Restrictions: A Key to Artful Living


The above painting was made last Friday at the Ciener Botanical Gardensher in my town. I decided to place a restriction on myself and only use oil pastel and watercolor. It can be a lot of fun imposing a limit on your creative utensils. It works like a guide or a path marked out for you, narrowing the scope of what you have to work with, so you can really focus on making the most of what you have right then.

I’m rediscovering that this is also true for living an Artful Life in general. So many times, I find myself bewailing all the restrictions in my life that keep me from being as creative as I’d like to be. Maybe you have things that feel restrictive too, like a job, or family, or domestic shoulds, or volunteer work, or health issues. So many things, both which I have chosen in life and things which I have not, can feel stifling and confining to our creative dreams. There are times we just don’t feel like we’re moving forward in any way creatively due to these constraints.

What we lack is a way of viewing these restrictions as guidelines.  Like I said in the first paragraph, we need to see each restriction as “a guide or a path marked out for you, narrowing the scope of what you have to work with, so you can really focus on making the most of what you have right then.” A fellow online-artist posted this youtube of Phil Hansen who did just that: embraced what was limiting him and in so doing, found a wealth of creativity he never knew he was capable of. Be sure to watch this amazing video…you’ll love it!

My hope for us all today is to Live Artfully by embracing the places we feel constrained, and then be the artists we are guided to be!

May we Seize the Day our Limitations!! 🙂 -Phil Hansen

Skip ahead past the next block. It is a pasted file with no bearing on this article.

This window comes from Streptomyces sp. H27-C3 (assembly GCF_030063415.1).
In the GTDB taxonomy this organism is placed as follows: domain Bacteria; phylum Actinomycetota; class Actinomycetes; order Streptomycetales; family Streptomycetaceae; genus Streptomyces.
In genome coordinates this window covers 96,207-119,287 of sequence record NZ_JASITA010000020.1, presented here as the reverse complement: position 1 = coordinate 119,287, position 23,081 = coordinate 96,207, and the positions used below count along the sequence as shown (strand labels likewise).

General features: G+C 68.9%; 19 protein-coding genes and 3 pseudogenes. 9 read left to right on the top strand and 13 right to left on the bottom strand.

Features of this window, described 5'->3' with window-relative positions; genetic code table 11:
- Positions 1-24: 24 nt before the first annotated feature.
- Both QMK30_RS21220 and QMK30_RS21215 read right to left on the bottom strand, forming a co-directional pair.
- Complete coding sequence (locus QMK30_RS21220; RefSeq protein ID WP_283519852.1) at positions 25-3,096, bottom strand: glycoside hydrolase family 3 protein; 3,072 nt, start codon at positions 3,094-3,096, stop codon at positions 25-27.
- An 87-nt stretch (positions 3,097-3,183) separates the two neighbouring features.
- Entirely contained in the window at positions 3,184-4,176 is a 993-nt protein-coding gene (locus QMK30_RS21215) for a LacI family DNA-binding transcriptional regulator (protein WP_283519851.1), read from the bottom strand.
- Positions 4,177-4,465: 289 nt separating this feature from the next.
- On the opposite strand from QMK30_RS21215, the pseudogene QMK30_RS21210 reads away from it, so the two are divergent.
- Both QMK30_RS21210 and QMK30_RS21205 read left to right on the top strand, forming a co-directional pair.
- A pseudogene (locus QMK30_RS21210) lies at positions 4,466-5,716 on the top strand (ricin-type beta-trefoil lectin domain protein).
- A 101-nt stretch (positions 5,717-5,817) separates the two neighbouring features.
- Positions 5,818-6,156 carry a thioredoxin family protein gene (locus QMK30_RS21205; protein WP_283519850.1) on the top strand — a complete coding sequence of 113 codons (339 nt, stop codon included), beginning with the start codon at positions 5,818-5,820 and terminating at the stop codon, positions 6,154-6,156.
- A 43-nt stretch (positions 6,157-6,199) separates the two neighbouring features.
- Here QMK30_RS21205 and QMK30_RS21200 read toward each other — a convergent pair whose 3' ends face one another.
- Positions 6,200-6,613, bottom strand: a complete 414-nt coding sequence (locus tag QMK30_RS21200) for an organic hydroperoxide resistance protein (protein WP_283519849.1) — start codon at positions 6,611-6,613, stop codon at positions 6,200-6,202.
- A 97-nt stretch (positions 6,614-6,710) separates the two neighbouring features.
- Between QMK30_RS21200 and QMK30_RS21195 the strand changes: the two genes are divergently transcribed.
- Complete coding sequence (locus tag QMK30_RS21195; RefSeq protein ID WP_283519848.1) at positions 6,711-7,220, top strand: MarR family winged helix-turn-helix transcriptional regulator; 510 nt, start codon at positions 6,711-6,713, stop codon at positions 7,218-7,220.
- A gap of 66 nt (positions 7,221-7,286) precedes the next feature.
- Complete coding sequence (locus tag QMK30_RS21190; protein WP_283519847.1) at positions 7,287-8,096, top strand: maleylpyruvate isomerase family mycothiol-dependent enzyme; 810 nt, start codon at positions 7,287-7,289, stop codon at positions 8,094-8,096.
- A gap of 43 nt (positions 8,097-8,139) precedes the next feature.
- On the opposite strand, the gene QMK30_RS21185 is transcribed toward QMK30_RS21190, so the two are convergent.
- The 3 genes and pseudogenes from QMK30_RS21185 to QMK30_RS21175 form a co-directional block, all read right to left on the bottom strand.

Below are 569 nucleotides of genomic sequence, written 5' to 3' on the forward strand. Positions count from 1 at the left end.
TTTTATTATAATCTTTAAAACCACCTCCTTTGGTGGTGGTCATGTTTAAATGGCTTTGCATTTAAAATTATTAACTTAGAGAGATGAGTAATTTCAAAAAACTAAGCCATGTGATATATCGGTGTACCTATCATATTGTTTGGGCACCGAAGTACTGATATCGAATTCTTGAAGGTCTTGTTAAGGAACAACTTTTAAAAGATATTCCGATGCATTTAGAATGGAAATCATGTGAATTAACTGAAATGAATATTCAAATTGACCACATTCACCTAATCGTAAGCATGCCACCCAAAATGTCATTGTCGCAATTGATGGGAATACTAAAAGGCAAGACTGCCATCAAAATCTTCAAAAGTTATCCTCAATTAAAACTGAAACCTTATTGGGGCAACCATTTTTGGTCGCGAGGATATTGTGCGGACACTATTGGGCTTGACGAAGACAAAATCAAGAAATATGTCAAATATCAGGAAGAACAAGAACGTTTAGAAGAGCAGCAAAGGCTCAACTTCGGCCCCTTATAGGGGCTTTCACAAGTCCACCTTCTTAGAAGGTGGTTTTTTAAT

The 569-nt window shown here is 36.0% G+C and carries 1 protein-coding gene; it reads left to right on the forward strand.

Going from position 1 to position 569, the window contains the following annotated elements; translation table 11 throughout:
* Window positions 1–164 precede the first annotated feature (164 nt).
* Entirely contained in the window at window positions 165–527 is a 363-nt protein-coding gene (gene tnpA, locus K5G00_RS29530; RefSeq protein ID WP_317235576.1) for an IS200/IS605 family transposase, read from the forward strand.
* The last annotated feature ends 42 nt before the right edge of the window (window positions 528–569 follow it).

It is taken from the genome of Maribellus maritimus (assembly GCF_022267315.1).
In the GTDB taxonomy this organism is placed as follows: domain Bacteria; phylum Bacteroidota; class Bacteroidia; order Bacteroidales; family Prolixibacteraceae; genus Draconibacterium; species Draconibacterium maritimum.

0 thoughts on “Restrictions: A Key to Artful Living

  1. everydayartgallery says:

    Oh the many shakes I have! Love this twist in perspective. It’s one of the very things I most appreciate in your approach to living an artful life. Like many teachers…you’ll likely never know (on earth) the tremendous impact you have on others.

    Cheers & blessings, Teresa

    Sent from my iPad

  2. Ann says:

    Thanks for the link – that video is excellent! I can see the same attitude extending beyond just making art and into every aspect of our lives, with an intent towards “making the most of what we have” right now. I love your vibrant and cheerful painting! We do need to capture those blooms before winter visits 🙂

  3. Timaree says:

    Great video! I like your picture a lot. It is so bright and cheerful bet better, you have captured the feel of lots and lots of flowers. Now hopefully I can figure out how to capture the link myself to share with my granddaughter who is taking her first art class which happens to be a college class.

  4. Steve Anderson says:

    Just happened on to your site from Everyday Matters and I must say, your photo of yourself holding your Red Door painting is the best pick-me-up I’ve had in a while. You’re obviously very happy and are a model for the rest of us to try and emulate in terms of a smile-a-day!! And… I love your happy artwork.

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